Deciding how much money to spend on marketing can be daunting. It’s impossible to guess how much budget you will need and be right.
Typically, budgets run for 12 months – this is usually tied to sales/revenue forecasts. You need enough to support revenue targets, but not too large of a budget that you can’t deliver a return on investment (ROI).
So, where do you start?
Luckily, there are a few strategies that can help you set, plan, and allocate your marketing budget.
Strategy #1: The arbitrary amount
While not advised, a common approach is to set an arbitrary monthly/annual budget based on what the company can afford. While this makes overspending near-impossible (a good thing) it’s not goal-focused and relies too heavily on guesswork for our liking. As a result, it’s very probable that the amount chosen will be either too low or too high to hit your growth objectives.
The only situation where this approach might be advised is during the early stages of a company where there is very little data on how much a customer/sale is worth and objectives might be more intangible (e.g. validate the business).
Strategy #2: The arbitrary percentage
An ever-so-slightly-better approach is to use a typical average figure for marketing budget, based on a percentage of revenue (e.g. 11% of revenue). Again, this is fine for those starting from scratch but not ideal for more mature marketing teams. As time goes on and you understand your marketing needs, you can adjust this budget based on which channels your target market most commonly interacts with – and what works best at driving sales.
Top tip: This is a great starter model but from here, each month you need to test, measure, learn and then tweak your marketing activity to deliver to sales objectives and gain your ROI.
Strategy #3: The industry benchmark
Some companies tailor this blanket approach and select the average for their industry. For example, According to Deloitte’s CMO Survey, consumer packaged goods use 24% of revenue, whereas transportation uses 8% of revenue.
While this theoretically ensures you allocate enough budget to be competitive, it’s based on two wobbly assumptions; First that your competitors know what they’re doing, and secondly that you’re content with matching your competitors rather than outpacing them.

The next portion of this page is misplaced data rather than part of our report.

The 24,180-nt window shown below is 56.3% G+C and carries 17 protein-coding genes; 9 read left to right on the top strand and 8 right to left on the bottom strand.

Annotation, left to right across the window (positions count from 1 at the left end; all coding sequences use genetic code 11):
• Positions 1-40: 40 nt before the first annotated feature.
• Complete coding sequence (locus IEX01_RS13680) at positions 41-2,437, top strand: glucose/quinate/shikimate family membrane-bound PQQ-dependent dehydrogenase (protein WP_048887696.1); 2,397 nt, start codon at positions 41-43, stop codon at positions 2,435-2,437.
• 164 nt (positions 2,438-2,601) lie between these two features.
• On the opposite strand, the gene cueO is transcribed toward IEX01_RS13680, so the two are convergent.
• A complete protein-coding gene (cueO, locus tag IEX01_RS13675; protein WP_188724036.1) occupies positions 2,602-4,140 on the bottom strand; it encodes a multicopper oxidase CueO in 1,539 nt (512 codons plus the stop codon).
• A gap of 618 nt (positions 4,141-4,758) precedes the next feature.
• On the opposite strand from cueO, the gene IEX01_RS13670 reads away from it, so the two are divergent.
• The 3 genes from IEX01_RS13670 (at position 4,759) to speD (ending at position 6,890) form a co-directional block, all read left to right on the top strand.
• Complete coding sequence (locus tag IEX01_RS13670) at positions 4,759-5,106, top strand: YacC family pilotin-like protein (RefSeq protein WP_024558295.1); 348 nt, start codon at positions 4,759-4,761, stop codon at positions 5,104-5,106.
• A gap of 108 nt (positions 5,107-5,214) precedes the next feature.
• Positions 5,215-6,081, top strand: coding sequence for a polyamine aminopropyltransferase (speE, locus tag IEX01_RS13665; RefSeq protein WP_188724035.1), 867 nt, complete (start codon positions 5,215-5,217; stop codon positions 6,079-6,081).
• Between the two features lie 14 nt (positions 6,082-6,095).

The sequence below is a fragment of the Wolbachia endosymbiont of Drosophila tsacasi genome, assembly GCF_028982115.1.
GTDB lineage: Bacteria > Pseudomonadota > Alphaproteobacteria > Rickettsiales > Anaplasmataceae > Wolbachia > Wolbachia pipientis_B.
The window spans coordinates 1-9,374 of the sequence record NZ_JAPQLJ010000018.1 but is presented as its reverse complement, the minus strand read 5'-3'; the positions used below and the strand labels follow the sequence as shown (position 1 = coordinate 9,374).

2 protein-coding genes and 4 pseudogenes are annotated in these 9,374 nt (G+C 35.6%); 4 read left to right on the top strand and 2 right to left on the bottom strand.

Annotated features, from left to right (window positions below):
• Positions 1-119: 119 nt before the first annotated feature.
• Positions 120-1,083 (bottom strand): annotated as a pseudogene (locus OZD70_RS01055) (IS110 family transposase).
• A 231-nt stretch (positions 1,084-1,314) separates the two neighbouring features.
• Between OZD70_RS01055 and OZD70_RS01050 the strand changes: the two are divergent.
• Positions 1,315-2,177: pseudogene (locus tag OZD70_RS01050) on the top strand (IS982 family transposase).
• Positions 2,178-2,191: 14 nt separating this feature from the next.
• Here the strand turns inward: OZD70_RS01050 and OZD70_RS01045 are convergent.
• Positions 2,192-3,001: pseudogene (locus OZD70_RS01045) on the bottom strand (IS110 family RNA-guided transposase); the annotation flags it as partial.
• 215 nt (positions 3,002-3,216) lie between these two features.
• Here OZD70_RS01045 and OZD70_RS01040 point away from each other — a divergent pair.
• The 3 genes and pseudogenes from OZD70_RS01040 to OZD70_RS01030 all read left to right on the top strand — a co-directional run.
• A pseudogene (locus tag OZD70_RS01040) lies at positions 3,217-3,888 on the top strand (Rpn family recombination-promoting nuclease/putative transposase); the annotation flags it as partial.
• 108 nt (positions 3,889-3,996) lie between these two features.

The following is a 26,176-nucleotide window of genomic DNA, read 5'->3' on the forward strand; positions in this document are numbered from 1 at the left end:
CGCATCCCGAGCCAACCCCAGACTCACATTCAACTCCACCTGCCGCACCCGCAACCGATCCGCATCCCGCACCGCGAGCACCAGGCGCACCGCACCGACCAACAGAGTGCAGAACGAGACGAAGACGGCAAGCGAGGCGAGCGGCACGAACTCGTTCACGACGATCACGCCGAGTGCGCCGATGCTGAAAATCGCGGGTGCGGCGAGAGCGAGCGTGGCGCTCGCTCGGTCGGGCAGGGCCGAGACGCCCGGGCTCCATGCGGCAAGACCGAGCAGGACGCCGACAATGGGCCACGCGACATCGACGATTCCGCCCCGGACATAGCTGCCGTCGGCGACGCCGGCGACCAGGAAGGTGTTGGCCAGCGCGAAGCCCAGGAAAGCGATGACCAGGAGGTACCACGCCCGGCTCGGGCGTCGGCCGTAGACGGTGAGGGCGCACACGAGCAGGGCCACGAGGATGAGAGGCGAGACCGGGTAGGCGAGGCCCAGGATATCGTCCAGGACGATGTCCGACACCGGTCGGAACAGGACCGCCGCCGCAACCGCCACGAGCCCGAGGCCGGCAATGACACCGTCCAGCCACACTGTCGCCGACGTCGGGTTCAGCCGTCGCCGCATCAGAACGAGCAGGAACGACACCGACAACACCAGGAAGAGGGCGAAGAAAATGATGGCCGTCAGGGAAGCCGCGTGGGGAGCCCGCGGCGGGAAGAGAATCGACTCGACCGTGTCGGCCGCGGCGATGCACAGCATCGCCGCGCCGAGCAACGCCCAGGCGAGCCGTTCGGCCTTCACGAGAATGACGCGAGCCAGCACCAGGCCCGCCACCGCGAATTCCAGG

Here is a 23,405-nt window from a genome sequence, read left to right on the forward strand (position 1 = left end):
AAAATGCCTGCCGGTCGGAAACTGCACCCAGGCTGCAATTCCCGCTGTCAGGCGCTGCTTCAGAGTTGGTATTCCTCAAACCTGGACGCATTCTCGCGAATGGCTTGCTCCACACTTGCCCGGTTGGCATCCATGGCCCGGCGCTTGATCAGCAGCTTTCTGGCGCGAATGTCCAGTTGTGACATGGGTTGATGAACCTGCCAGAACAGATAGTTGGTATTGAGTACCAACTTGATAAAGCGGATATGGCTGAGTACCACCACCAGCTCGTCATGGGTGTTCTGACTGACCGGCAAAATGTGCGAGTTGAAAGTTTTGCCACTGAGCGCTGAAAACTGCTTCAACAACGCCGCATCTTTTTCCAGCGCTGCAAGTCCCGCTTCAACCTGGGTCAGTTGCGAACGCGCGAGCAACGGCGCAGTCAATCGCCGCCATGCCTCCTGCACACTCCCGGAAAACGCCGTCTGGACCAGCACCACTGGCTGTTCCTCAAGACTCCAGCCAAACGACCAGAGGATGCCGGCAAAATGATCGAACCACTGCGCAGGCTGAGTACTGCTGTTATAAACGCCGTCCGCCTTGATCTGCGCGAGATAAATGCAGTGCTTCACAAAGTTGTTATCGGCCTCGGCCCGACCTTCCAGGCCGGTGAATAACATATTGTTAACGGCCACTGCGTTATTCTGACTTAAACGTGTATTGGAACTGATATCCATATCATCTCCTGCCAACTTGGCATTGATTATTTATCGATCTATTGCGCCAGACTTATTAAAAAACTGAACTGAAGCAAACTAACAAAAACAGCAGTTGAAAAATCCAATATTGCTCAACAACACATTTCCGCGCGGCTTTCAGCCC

This approach is useful when used as a guideline, but the best way to connect your budget-setting to the business’ objectives is using this next approach.
Strategy #4: The goal-focused approach
The best way to set your marketing budget is to work backwards from your goal.
1. Build a model that is outcomes focused
Outcome-based budgeting changes the internal conversation. Rather than talking about tactics with your leadership team you are now engaged in strategic discussion.
This approach results in marketing being accountable for the impact on sales revenue – which is great for getting internal buy-in and additional future budget.
With this approach, you determine the business outcomes that marketing is expected to impact. This builds trust.
For instance, if you know your average sale = $1,000 then you can run the math backwards on your funnel to determine a rough number you should be willing to pay for sales qualified, marketing qualified and marketing accepted traffic.
This can be measured and optimised to deliver sales revenue. You can create a marketing plan tied to these business outcomes. Along with Key Performance Metrics that you can work to to measure the impact, effectiveness and value of your marketing.
And from this, you’ll know which tools and systems you will need to execute the plan, manage and measure performance.
2. Determine overall marketing budget